What Is Amaranth?

Buying, Cooking, and Recipes

Puffed amaranth in a bowl

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Amaranth is an ancient grain that is similar to quinoa. The small, light tan colored seed is cooked similarly to rice and oats and eaten as a pilaf or porridge. Amaranth is also ground into a flour and used in baking, particularly in recipes that are gluten-free. Amaranth is sold as both seed and flour and is often found in the health food section of the supermarket.

Fast Facts

  • Shelf Life: 4 months
  • Sold as: seed and flour
  • Related to: quinoa


What Is Amaranth?

Amaranth is considered a "pseudocereal" rather than an actual grain since it's technically a seed. Other examples of pseudocereals are buckwheat and quinoa; both amaranth and quinoa are from the family Amaranthaceae. Like other cereal grains and pseudocereals, amaranth can be prepared in its whole seed form or ground into flour. Since it's gluten-free, amaranth flour is a popular ingredient with gluten-free bakers.

Amaranth can be enjoyed in both sweet and savory recipes and is cooked by simmering, similarly to cereal grains like rice and oats. This seed is much smaller than other common grains and is just slightly larger than a poppy seed in size.

Amaranth vs. Quinoa

Because these seeds are from the same family, they share several qualities. Although amaranth and quinoa are referred to as ancient grains, they are both seeds; the two pseudocereals are also naturally gluten-free. Compared to other grains, amaranth and quinoa have short cooking times, although it does take slightly longer for amaranth to reach the desired doneness.

A visual difference is size: amaranth is a much smaller grain than quinoa. Another obvious differentiation is found in the aroma and flavor. Amaranth is much more distinctive compared to quinoa, with a grassy smell and nutty, strong herbal taste that can be overwhelming for some. While quinoa's mildness allows it to take on the flavors of the other ingredients in the dish, amaranth takes center stage.

How to Cook With Amaranth

Depending on whether you are using the seed or flour will determine how the amaranth is cooked as the two forms are used very differently in recipes.

Amaranth Seed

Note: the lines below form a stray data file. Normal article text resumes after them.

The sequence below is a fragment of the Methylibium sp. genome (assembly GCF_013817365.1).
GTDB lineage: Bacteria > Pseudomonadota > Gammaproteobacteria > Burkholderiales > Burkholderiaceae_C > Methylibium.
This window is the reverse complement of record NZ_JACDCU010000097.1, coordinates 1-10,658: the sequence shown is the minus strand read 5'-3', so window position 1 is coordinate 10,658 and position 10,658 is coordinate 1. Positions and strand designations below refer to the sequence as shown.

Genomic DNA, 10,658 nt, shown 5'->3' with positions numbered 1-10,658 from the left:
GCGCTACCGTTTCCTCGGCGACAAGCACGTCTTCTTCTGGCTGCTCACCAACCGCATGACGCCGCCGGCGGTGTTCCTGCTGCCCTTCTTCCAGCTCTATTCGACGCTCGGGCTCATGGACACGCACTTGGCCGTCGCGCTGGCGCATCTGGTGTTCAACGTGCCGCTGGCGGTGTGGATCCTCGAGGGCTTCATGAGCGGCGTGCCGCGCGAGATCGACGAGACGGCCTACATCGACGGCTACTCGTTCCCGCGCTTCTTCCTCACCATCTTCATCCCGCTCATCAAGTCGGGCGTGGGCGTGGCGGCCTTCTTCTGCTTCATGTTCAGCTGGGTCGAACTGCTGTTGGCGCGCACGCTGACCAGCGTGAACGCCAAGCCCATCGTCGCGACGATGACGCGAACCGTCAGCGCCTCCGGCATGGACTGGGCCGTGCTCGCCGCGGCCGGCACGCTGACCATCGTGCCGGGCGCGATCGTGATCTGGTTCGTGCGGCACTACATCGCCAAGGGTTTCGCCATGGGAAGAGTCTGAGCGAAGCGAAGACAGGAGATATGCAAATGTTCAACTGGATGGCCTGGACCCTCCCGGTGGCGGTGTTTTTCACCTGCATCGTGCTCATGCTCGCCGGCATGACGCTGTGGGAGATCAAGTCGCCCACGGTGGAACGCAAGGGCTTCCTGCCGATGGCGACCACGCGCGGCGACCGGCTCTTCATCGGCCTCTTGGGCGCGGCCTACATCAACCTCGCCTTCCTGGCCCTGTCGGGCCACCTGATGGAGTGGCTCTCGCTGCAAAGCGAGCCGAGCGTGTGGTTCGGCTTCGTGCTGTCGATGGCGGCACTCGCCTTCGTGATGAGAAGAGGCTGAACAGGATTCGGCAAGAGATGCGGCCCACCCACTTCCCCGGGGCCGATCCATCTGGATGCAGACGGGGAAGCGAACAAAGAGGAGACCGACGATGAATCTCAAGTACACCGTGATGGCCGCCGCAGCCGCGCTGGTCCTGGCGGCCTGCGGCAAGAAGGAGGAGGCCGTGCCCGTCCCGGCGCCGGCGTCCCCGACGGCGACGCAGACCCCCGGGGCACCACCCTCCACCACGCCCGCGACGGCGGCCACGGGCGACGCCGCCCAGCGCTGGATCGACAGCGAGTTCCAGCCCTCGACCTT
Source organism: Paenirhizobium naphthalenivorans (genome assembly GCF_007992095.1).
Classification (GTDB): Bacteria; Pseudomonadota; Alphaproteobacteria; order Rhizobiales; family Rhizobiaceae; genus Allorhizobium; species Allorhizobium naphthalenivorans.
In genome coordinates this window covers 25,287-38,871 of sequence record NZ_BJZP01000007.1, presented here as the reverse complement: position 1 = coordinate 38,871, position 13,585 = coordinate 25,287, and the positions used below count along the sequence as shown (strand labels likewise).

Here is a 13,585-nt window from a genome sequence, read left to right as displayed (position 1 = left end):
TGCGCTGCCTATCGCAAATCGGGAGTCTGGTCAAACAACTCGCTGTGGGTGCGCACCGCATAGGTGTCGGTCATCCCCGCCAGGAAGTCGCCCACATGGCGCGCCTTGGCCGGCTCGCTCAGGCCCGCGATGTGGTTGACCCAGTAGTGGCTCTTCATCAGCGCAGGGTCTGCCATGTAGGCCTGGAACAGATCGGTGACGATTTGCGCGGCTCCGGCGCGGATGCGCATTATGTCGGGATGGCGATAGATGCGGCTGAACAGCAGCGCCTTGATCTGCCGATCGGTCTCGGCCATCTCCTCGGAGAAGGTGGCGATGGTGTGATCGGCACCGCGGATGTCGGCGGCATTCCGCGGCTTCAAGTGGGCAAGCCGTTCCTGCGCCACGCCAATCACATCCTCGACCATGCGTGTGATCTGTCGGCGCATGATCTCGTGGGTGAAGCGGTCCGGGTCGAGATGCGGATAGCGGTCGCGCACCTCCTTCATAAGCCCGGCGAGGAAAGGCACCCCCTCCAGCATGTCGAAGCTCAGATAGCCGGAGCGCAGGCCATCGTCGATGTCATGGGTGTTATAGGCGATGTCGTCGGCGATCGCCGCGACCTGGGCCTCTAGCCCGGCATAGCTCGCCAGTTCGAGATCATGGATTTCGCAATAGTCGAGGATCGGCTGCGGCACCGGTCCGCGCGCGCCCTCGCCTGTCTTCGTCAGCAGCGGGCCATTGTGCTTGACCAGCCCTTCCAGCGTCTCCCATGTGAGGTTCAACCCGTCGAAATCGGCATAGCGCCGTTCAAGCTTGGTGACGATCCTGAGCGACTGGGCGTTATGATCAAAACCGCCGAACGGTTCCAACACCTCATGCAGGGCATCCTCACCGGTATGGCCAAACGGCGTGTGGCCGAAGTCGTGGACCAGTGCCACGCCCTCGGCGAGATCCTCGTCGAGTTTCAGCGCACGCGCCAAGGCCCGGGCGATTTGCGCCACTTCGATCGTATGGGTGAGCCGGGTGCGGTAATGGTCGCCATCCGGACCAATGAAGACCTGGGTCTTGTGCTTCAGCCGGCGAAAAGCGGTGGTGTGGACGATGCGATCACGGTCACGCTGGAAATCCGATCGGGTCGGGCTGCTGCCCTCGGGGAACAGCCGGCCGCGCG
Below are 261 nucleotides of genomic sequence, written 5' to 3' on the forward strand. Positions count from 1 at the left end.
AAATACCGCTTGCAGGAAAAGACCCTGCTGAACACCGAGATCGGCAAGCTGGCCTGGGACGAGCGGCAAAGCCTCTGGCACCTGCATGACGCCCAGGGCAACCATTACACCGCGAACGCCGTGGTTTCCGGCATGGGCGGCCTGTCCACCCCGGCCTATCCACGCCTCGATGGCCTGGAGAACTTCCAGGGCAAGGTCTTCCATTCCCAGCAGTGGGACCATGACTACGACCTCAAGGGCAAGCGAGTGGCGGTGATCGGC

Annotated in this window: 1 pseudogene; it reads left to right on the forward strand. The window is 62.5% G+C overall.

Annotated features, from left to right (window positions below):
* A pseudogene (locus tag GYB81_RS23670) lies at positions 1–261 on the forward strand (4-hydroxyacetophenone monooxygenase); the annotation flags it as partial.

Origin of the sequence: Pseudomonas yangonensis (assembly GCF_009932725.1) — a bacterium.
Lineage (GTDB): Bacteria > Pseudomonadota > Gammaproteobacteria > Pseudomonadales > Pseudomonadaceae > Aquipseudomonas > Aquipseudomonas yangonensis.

Amaranth is cooked similarly to rice where it is added to boiling water and cooked until the liquid is absorbed. If making a pilaf, the measurements should be 1 cup amaranth and 1 1/2 cups water; for cereal, 2 1/2 cups of water is needed for 1 cup of amaranth.

Another way to use amaranth is to pop it like popcorn. Add a tablespoon of uncooked amaranth seeds to a hot, dry skillet; the amaranth seeds will pop within a few seconds. Note that amaranth seeds are tiny, and although the popped amaranth will double in volume, even the popped kernels will still be very small. When added to baked goods or granola, the toasted seeds contribute a unique texture.

Amaranth Flour

Amaranth flour is a common ingredient in gluten-free baking. Since it's heavy, it should be limited to 1/4 of the total flour in the recipe (by weight), otherwise, the baked goods will be extremely dense. It combines well with almond flour and works nicely as a thickener in soups and sauces.

What Does It Taste Like?

Amaranth's flavor is nutty, herbal, and slightly peppery. It has a crunchy texture, similar to that of quinoa. Toasted or "popped" amaranth has a more enhanced nutty flavor and is lightly crisp.

Amaranth Recipes

Amaranth can be used in savory dishes as well as a sweet breakfast porridge, while the popped amaranth can be sprinkled over salads, stirred into soups, baked into breads and cookies, or simply enjoyed as a snack or even a breakfast cereal. The flour can be incorporated into baked goods like bread and pizza dough.

Where to Buy Amaranth

Whole amaranth and amaranth flour can be found in many grocery stores, often in the health-food sections, and can also be purchased from various online retailers. It's often sold by the pound or in bags of one, five, or 10 pounds, as well as in bulk.

Storage

The main challenge with storing amaranth is preventing rancidity, so always store it in an airtight container in a cool place, away from bright light. Whole uncooked amaranth can be kept in the pantry for up to four months and for twice that long in the freezer. Amaranth flour will stay fresh in the pantry for 2 to 3 months and in the freezer for up to 6 months. 

Nutrition and Benefits

Amaranth is a nutritional powerhouse, boasting high amounts of protein, fiber, and iron. This seed has more protein than oats and contains an important protein building block that improves the quality of the protein. Amaranth has much more fiber than other grains and has nearly double the amount of iron compared to quinoa.

Amaranth is considered a complete protein as it offers all nine essential amino acids. A 100-gram serving provides 102 calories, 3.8 grams of protein, and 2.1 grams of fiber. It also contains 1.6 grams of fat and 19 grams of carbs.

Article Sources
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  1. https://fdc.nal.usda.gov/fdc-app.html#/food-details/170683/nutrients